Benefit-Based Promotions: How to Capture Real Value Without Giving Away the Store


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Retailers have faced a brutal reality over the past few years as consumer spending declined due to stagnant wages and deleveraging of household debt. To counteract a slow economic environment, retailers often respond with a heavy dose of aggressive promotions, training consumers to expect deals every time they shop. This produces negative results for retailers that have become reliant on a perpetual cycle of decreasingly effective promotions that put a heavy drag on margins.

In this Executive Insights, L.E.K. Consulting discusses how retailers can avoid promotional traps by using the benefit-based promotional strategy to garner higher same-store sales and more profitable and incremental sales. According to L.E.K. analysis, the use of new analytics to drive personalization and targeted promotions is the best pursuit for retailers to optimize promotional dollars, but it requires a large investment in technology and people. The alternative benefit-based promotional strategy can help retailers garner success in the interim.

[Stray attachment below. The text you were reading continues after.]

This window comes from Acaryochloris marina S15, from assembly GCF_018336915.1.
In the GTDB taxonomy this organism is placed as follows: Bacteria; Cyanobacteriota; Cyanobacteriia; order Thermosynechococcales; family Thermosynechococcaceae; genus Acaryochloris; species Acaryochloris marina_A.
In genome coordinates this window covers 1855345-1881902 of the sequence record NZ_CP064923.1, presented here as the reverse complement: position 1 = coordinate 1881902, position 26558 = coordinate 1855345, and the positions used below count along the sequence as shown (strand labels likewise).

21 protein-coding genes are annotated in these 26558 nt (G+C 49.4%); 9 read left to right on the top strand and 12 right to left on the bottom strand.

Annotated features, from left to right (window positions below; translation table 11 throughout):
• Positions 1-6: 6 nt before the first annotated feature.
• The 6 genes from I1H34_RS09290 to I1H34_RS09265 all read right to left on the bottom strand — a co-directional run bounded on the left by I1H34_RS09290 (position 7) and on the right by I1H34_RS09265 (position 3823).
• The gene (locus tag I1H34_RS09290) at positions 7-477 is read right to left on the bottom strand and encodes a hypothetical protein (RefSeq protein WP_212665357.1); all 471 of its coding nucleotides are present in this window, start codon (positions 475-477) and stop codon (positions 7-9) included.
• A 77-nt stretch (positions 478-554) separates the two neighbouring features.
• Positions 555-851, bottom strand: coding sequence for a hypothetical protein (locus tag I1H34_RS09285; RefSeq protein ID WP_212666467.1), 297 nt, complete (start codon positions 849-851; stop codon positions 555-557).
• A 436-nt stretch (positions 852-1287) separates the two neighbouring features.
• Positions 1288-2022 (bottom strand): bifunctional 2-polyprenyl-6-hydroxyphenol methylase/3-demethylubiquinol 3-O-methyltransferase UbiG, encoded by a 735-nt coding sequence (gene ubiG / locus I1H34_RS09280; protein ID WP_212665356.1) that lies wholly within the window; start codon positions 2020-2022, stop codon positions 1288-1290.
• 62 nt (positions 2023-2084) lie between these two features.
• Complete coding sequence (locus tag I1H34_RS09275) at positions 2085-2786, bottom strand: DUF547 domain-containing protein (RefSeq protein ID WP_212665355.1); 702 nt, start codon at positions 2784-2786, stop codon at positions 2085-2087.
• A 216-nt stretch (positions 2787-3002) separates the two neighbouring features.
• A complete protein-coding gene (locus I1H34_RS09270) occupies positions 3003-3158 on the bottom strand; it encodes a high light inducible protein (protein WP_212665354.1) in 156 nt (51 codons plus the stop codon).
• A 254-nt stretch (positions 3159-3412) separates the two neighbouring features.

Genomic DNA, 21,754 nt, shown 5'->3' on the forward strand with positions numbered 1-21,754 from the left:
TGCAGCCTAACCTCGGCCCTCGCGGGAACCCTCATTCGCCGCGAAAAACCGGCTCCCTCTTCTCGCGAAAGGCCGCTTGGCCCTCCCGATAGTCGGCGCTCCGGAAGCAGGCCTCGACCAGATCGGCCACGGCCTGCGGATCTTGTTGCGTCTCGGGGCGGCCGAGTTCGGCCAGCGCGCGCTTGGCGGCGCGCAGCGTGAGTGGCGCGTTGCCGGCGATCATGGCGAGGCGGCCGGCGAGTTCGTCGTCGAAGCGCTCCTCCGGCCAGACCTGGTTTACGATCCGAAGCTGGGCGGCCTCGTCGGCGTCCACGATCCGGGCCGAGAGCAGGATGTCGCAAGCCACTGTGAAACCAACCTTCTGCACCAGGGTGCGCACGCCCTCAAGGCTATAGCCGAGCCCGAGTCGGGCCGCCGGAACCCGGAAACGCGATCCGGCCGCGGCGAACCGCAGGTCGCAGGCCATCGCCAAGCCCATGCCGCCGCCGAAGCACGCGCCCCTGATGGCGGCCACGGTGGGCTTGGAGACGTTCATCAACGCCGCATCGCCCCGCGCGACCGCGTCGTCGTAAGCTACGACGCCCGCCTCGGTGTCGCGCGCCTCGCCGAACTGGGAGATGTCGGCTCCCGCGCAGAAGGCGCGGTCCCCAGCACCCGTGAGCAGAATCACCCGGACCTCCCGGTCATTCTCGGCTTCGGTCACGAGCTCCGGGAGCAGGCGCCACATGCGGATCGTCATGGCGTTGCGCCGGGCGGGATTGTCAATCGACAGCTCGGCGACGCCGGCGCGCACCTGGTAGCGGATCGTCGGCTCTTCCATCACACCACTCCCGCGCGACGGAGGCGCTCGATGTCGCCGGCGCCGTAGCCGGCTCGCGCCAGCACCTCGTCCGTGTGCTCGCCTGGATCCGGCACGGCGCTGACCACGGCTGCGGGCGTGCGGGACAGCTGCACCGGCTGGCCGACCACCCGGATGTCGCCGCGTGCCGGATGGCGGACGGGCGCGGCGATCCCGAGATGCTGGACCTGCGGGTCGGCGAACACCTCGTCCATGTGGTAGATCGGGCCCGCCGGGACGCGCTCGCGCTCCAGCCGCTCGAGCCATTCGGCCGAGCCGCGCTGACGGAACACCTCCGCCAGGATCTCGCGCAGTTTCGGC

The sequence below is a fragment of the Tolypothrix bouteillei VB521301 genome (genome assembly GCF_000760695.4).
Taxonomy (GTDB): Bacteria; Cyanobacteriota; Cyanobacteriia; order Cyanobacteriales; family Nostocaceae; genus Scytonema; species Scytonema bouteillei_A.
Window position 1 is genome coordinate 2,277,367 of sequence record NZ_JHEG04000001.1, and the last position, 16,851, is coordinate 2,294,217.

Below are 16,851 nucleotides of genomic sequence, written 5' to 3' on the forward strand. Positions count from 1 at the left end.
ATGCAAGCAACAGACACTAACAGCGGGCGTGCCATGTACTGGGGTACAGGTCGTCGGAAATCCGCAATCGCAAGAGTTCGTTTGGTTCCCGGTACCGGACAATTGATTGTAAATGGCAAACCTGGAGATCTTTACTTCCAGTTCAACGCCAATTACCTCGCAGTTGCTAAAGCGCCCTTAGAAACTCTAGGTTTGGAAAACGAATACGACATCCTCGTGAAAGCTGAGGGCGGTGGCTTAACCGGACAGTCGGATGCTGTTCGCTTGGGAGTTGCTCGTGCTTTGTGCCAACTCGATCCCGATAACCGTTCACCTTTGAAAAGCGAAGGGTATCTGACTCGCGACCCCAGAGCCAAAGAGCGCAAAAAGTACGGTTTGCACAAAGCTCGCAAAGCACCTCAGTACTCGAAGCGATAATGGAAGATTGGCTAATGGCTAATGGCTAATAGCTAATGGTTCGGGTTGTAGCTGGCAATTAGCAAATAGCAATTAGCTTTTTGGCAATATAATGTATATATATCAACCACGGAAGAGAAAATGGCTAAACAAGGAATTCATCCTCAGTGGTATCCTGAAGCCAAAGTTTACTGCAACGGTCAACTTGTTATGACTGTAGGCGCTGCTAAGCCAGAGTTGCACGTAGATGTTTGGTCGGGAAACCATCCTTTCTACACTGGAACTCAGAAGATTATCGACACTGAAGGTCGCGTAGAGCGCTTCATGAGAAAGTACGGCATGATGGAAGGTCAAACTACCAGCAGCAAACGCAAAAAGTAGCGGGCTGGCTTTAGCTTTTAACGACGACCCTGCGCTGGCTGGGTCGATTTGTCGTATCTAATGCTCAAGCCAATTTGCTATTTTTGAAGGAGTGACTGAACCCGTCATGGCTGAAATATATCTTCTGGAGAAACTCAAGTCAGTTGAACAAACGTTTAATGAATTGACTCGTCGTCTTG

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Benefit-Based Promotions: How to Capture Real Value Without Giving Away the Store